Ways to boost privacy:
- Build an in-law cottage in the backyard.
- Add a studio with separate entrance.
- Divide space with sliding doors.
- Bump out your bedroom to create a master retreat.
- Plan together time and solo time — and put it on the calendar.
Grandparents and grandkids living under the same roof can develop incredibly close bonds, but there are bound to be a few bumps along the way. If your parents are in good health and want to be involved in caring for their grandchildren some of the time, be sure you’re all on the same page about what to expect. If your parent has dementia or another serious health challenge, you’ll need to prepare your kids for what day-to-day life will be like with Grandma or Grandpa in the house.
To help smooth the transition to sharing their home, it can help to carve out a kid-friendly zone — or a hangout area for teens — where the youngest generation can get a little space away from the grown-ups. Let your parents know this kid zone is a spot where some extra noise and mess are acceptable.
If you work from home full or part time, you know that having a clearly marked space where you can concentrate without interruption is essential. What may not be quite as clear is the impact your cohabiting parents will have on your work life. Have a conversation with your folks early on about privacy, interruptions and noise during your working hours, then decide whether you need to make any changes to your current setup.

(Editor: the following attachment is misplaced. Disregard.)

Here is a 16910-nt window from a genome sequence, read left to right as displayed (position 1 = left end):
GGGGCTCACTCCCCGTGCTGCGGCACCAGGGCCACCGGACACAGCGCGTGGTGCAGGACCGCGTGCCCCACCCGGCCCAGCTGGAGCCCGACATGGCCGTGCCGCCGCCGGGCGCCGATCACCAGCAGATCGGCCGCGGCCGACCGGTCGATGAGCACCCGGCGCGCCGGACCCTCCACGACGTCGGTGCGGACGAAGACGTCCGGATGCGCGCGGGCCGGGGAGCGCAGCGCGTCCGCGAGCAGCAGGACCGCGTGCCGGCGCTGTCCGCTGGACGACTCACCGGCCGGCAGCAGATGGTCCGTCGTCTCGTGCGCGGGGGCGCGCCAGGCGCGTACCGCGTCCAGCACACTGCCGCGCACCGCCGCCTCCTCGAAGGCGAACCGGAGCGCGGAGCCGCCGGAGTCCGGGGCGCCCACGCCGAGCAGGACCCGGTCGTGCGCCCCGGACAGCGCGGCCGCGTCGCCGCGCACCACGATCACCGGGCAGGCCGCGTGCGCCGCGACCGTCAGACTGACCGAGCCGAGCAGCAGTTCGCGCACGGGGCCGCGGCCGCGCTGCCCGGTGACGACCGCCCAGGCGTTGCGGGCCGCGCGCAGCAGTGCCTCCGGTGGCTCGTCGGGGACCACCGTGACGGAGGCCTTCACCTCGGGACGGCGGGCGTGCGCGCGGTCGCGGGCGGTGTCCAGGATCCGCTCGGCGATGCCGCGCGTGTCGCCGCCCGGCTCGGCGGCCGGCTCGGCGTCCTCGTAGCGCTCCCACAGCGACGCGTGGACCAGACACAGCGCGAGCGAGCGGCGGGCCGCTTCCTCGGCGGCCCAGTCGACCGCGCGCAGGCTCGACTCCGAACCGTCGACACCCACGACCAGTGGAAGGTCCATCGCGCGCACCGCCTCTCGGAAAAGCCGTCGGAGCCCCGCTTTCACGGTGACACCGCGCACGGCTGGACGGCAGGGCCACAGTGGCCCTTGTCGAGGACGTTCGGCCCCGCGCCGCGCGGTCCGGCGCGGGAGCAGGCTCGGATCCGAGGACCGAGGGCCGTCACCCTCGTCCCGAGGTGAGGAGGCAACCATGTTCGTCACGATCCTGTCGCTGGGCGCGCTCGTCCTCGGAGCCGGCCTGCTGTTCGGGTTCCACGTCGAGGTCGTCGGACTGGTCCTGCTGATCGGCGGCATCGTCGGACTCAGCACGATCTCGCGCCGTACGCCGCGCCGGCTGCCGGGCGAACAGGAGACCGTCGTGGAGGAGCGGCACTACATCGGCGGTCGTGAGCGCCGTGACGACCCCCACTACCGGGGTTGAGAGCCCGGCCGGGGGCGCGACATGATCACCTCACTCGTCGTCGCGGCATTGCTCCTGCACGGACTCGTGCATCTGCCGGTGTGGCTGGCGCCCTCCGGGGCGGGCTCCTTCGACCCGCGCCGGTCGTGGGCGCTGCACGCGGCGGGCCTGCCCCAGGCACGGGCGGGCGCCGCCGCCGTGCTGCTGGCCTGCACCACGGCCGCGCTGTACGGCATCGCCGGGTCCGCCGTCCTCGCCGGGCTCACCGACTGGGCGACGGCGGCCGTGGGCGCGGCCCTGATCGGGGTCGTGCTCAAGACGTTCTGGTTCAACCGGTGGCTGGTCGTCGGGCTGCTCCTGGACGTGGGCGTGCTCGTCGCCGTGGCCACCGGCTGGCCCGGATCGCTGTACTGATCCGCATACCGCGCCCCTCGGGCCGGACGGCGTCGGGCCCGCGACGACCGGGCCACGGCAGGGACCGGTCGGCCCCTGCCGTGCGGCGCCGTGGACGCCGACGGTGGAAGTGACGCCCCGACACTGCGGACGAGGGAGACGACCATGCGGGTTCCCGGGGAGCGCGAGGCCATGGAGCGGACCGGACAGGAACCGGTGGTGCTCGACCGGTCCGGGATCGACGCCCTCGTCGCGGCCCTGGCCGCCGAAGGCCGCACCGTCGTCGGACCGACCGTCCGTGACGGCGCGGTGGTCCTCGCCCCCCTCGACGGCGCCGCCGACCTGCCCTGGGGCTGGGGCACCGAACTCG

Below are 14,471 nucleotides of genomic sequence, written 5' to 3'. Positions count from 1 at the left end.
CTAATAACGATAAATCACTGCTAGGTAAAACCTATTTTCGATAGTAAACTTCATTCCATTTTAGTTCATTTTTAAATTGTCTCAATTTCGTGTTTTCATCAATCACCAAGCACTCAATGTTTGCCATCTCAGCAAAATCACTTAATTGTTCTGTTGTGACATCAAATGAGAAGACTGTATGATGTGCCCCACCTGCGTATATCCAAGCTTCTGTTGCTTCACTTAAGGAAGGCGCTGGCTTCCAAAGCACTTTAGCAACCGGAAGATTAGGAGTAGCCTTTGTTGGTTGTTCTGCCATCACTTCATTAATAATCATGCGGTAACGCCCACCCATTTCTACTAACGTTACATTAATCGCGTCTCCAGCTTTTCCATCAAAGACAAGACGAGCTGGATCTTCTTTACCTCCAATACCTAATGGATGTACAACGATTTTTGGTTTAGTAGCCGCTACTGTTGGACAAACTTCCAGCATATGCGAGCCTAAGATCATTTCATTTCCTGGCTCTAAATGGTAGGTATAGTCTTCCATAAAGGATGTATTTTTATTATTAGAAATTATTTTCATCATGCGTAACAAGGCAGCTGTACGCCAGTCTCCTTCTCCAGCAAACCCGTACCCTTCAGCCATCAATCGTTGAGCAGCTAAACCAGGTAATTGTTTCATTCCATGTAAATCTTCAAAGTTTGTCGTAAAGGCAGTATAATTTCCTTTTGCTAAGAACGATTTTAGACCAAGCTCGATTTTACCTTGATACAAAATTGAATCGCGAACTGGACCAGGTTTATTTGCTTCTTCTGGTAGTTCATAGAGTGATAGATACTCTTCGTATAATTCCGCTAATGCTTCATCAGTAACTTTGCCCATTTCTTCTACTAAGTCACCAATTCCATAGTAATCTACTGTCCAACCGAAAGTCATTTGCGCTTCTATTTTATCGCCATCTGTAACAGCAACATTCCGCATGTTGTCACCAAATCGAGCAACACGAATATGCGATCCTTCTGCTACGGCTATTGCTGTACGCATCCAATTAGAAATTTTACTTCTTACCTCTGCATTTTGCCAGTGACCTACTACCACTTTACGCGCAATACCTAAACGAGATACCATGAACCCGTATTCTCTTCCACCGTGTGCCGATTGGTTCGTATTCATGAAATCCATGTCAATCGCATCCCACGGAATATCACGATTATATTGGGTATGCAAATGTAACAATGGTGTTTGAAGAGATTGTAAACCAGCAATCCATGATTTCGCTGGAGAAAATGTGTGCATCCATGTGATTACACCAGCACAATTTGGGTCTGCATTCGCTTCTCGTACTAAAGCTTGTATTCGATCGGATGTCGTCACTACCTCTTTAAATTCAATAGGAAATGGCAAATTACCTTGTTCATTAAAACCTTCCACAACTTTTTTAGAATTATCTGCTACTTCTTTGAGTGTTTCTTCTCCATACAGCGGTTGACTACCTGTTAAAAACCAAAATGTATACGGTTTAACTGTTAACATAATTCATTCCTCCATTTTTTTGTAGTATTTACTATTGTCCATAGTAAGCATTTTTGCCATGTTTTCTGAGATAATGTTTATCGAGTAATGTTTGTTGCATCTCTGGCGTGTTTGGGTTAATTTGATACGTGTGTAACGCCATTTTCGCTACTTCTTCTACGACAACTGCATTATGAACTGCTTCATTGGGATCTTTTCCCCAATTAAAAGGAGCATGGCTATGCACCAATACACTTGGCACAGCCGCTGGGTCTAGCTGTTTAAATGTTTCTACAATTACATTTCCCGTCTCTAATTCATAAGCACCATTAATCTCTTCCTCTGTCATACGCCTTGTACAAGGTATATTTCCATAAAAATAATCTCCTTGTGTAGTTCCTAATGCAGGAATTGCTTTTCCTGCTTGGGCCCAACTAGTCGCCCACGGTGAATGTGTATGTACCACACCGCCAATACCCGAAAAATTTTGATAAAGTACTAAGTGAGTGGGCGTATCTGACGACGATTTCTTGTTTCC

Ways to protect your at-home work time:
- Make your office part of your master bedroom; lock the door when you’re working.
- Add a studio shed to the backyard.
- Transform an out-of-the-way space — like the attic, basement or garage — into your workspace.
- Look into local coworking spaces for days when you just need to get away.
Do you or your parents have pets? If so, you’ll need to consider how the animals will get along, as well as what to do if anyone in the household has pet allergies. You may want to consider having a “test run” before committing — this can be helpful in gauging pet compatibility as well as making sure no one is allergic. It’s also worth looking into ways of reducing pet hair and messes around the house, whether or not allergies are involved.
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Caring for your aging parents on your own can get complicated when you want to go on a vacation, need to travel for work, or if their health declines and they need more assistance than you may be able to give. If and when the time comes that you need some extra support, it will be a whole lot less stressful if you’ve already done some of the legwork and know who to call.
Here are a few questions to ask to get the ball rolling:
- Are there siblings or other relatives nearby who would be willing to lend a hand if needed?
- Are your parents already connected with any groups or resources in the community that could be of assistance?
- Can you connect with a local respite caregiver or adult day care program?
Your turn: Are you living in a multigenerational space or thinking about it? Share your experience in the Comments.